Monitoring Muslims

Can audits and codes bridge social divisions?

Josie Appleton

Topics Politics

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Monitoring Minority Protection in the EU: The Situation of Muslims in the UK, published by the Open Society Institute and written by Tufyal Ahmed Choudhury, a law lecturer from the University of Durham, attempts to take stock of the position of Muslims in British society – and poses a series of recommendations for improving this position.

The report says that riots in northern cities in the summer of 2001 and the events of 11 September have brought Britain’s Muslims ‘under unprecedented scrutiny and examination’ (1). Much of this scrutiny, though, has focused on Muslims’ alleged failures to integrate into British society – Muslim communities have been accused of being ‘isolationist’ and intransigent. The report claims to be trying to ‘rebalance this debate by focusing on the need for integration to be a two-way process’.

He is certainly right that social divisions are not the fault of intransigent cultural groups. Unfortunately, rather than integrating Muslims, the report’s recommendations would further divide all of Britain’s citizens.

The report calls for an increased monitoring of Muslims’ position in British public life, and an increased recognition of their identities and needs. The idea seems to be that mainstream society has been blind to Muslims’ needs and disadvantages, and so has shut them out.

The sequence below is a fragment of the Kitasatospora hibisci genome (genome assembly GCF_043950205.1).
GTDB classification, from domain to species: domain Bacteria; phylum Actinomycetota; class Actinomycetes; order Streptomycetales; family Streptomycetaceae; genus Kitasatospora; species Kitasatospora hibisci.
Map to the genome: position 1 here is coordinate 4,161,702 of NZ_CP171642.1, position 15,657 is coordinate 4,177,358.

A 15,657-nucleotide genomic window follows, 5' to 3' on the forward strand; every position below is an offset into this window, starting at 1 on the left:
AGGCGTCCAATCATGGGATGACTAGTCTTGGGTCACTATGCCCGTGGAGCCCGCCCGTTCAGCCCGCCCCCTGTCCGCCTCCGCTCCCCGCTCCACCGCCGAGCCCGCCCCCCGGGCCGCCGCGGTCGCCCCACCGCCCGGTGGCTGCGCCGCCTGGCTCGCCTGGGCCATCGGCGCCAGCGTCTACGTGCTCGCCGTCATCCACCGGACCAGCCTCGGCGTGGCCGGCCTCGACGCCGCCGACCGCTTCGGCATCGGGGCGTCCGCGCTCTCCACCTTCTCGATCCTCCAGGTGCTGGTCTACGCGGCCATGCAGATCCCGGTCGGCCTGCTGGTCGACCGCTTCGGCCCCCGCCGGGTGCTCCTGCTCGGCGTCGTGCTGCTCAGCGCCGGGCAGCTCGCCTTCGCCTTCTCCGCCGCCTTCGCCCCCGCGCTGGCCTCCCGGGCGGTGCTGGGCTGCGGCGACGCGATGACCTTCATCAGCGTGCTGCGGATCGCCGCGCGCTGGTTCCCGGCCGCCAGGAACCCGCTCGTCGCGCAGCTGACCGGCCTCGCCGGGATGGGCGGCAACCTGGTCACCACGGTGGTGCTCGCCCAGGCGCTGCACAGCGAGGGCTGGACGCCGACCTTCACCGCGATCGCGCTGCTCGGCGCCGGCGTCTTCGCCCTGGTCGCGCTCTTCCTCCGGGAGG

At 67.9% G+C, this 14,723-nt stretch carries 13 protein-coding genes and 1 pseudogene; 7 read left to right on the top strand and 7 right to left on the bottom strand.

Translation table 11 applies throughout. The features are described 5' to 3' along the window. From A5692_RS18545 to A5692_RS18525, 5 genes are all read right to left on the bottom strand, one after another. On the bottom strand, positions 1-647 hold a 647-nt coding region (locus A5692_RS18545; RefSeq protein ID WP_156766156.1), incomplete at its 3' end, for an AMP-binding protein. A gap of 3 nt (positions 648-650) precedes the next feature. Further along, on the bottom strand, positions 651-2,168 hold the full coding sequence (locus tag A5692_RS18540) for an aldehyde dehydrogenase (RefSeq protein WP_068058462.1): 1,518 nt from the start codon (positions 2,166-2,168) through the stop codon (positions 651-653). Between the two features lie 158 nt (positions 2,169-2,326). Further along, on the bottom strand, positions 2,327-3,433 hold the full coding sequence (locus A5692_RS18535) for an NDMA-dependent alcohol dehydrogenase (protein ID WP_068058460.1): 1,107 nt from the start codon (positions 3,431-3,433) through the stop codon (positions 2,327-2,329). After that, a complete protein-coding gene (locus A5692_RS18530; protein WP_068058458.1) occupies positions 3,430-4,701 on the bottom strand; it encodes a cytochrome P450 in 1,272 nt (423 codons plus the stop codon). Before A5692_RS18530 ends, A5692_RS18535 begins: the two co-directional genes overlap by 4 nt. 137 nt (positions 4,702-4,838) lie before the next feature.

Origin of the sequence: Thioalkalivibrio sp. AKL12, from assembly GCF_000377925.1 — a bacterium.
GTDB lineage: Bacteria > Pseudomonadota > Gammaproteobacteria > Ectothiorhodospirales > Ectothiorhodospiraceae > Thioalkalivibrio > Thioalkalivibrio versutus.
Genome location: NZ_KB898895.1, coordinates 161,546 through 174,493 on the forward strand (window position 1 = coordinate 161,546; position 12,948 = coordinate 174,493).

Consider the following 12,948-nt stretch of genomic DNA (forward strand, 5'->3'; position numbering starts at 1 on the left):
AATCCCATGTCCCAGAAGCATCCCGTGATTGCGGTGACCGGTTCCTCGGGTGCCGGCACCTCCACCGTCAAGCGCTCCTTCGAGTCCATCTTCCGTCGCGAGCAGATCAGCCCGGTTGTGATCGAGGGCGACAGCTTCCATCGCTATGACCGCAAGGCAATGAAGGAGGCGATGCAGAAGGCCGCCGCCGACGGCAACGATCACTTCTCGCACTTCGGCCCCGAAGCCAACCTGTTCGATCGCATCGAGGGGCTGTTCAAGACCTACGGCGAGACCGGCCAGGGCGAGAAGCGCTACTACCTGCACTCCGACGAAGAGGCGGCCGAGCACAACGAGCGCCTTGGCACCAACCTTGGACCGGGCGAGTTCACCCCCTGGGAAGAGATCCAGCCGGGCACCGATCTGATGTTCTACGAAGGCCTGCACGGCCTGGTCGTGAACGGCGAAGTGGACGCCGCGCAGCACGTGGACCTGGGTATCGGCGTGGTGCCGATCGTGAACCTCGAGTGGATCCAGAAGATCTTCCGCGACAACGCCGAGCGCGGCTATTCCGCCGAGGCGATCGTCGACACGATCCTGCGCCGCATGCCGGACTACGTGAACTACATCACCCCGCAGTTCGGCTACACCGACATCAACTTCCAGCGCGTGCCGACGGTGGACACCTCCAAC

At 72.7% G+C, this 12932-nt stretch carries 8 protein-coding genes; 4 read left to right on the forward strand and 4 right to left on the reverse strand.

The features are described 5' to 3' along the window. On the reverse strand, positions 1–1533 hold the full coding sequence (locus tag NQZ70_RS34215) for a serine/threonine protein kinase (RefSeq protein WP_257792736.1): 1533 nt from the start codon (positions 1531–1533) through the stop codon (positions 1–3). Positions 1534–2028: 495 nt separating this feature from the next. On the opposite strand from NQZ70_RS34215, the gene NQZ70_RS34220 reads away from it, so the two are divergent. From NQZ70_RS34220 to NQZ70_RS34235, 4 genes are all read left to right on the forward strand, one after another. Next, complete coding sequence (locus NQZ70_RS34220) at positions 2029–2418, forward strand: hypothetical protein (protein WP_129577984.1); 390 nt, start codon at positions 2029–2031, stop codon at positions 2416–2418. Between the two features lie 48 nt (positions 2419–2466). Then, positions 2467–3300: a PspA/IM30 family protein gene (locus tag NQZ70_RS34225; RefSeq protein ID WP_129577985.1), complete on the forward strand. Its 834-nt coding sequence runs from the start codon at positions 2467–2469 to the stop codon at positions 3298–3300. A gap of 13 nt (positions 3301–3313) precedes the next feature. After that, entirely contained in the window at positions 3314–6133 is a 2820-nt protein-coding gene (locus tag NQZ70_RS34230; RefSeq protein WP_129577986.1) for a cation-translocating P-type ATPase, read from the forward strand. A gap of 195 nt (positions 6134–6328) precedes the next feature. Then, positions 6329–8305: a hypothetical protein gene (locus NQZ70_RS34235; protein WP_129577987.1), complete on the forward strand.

So while data is collected on the levels of disadvantage experienced according to different racial groups and gender, there is no data collected on the disadvantage experienced by Muslims. ‘Muslims from the Balkans, Ghana, India, Iran, Iraq, Malaysia…remain invisible, hidden behind figures for white, black or other.’ (2)

Similarly, there are laws that protect against racial discrimination, but no laws that protect people against discrimination on the basis of their religion. The report notes how courts have found that Roma can be protected from discrimination, but Muslims, Rastafarians and Jehovah’s Witnesses cannot. ‘The development of the law in this way has created a hierarchy of protection. Muslim communities feel particularly aggrieved that they are not offered the same level of protection that is given to other minority religious communities that are able to bring themselves within the definition of a religious group.’ (3)